Lesson Planning

  • by Kelly Harmon
  • Jan. 22, 2020, 12:27 p.m.
Anyone else in the midst of writing lesson plans? Here are a few things that run through my mind as I plan:

    1. How will students' thinking change over the course of the lesson? Is this initial learning or are we going deeper on a topic or skill they already know something about?
    2. How will students demonstrate the change in thinking? In the book, Learning Targets, Moss and Burkhart refer to this as the "performance of understanding." For example, in reading, will they demonstrate a metacognitive strategy (from a reader's stance) or be able to explain the intentions of the author (author's stance)? In math, science, or social studies, we might what them to demonstrate understanding an important concept or develop or enhance the use of a skill (procedural knowledge/flexibility).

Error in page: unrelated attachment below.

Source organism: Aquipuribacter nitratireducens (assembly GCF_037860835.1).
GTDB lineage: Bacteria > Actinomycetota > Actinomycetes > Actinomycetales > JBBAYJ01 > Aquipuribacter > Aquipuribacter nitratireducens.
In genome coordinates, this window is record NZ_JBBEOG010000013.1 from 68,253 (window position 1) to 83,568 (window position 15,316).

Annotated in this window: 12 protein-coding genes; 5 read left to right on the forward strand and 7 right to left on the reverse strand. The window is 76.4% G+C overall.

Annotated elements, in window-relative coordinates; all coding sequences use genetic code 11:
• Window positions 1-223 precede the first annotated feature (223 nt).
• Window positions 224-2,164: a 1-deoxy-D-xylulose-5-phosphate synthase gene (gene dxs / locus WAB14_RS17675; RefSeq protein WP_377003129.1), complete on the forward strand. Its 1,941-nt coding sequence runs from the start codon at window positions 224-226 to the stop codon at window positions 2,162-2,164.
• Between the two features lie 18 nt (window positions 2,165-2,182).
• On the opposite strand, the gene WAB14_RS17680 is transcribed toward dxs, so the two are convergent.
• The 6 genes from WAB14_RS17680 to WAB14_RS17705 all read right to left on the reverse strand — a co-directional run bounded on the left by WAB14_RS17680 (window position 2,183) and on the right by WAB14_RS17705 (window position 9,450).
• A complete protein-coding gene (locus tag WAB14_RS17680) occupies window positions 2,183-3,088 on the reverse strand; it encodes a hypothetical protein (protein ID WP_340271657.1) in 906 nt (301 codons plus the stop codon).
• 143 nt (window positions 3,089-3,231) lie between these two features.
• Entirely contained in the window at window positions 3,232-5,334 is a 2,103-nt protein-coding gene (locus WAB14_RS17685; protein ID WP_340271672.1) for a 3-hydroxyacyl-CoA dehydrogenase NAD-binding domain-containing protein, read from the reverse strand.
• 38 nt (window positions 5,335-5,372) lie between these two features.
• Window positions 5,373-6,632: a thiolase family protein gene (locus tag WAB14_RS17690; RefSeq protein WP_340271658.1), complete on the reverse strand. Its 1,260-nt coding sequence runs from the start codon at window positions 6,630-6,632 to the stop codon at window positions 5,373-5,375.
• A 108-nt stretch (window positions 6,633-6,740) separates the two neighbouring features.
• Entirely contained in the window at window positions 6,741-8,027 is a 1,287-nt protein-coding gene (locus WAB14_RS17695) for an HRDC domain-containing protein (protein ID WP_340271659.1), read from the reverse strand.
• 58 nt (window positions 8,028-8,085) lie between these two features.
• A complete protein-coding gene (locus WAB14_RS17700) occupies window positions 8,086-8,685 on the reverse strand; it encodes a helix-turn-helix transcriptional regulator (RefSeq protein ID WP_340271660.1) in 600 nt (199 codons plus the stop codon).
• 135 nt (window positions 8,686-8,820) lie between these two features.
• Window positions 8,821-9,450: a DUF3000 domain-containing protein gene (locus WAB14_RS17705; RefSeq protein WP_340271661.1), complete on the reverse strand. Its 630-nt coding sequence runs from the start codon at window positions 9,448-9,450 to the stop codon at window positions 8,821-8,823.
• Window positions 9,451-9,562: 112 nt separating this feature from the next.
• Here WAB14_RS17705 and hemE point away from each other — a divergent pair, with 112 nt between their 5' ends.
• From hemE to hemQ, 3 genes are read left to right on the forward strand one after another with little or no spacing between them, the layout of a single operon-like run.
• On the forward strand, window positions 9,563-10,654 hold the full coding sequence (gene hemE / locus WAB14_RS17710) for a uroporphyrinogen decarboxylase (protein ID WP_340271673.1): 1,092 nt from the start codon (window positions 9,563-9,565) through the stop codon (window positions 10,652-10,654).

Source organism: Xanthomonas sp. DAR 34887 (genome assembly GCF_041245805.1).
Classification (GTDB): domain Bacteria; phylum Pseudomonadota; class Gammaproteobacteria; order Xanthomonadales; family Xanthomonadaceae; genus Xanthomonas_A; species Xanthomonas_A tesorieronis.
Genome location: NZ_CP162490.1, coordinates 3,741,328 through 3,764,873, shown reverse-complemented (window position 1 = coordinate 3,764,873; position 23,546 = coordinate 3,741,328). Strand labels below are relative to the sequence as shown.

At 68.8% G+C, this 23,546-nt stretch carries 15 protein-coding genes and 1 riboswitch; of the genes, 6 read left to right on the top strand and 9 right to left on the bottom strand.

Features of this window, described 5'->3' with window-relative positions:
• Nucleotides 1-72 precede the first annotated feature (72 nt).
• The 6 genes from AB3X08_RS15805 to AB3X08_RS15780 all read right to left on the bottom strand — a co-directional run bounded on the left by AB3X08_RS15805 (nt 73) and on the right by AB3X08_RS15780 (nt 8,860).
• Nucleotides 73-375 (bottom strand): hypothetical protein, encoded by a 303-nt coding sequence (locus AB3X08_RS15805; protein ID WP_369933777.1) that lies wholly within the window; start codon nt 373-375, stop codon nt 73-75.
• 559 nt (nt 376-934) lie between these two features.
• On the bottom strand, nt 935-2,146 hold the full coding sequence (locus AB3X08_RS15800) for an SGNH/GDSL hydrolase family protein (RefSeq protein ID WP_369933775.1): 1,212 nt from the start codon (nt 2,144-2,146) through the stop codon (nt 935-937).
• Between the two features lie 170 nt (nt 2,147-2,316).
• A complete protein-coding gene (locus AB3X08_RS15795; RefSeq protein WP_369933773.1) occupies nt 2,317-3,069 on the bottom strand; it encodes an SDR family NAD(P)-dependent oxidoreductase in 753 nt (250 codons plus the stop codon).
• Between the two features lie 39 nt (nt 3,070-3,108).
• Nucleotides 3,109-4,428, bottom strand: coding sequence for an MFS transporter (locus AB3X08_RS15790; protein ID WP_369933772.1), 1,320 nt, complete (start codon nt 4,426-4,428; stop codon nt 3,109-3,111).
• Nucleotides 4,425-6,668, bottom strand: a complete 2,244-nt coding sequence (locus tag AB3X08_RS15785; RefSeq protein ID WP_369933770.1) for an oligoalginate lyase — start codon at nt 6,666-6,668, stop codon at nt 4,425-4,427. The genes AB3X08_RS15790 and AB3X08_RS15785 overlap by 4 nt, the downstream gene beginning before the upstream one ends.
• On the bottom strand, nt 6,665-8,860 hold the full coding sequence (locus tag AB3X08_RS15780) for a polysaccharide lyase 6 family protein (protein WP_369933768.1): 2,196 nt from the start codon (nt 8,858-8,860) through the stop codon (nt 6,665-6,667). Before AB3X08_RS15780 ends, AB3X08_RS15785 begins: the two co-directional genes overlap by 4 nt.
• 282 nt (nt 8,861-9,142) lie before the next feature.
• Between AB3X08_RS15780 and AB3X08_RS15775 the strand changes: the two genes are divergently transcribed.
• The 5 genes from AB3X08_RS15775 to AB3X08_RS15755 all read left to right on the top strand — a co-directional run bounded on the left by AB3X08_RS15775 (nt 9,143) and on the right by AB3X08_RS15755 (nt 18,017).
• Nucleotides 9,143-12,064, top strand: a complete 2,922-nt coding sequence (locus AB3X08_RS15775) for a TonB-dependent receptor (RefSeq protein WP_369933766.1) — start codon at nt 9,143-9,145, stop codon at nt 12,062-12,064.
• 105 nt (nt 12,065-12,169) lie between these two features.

3. Once I have an idea of the performance of understanding, I am ready to write the success criteria. Think of success criteria as the bridge between the learning target and what students will know and be able to do (better) at the end of the lesson. Students should be able to refer back to the success criteria as they work on the performance of understanding.

    This formative learning cycle should conclude with students explaining what they have learned and how their thinking has changed. This is where the rigor lives. These questions go beyond asking for retrieval. Students must compare what they know or can do now to where they were before the lesson. They should go beyond what has already been processed in the lesson. We are looking for students to make sense of what they have done and integrate it into their schema for future use.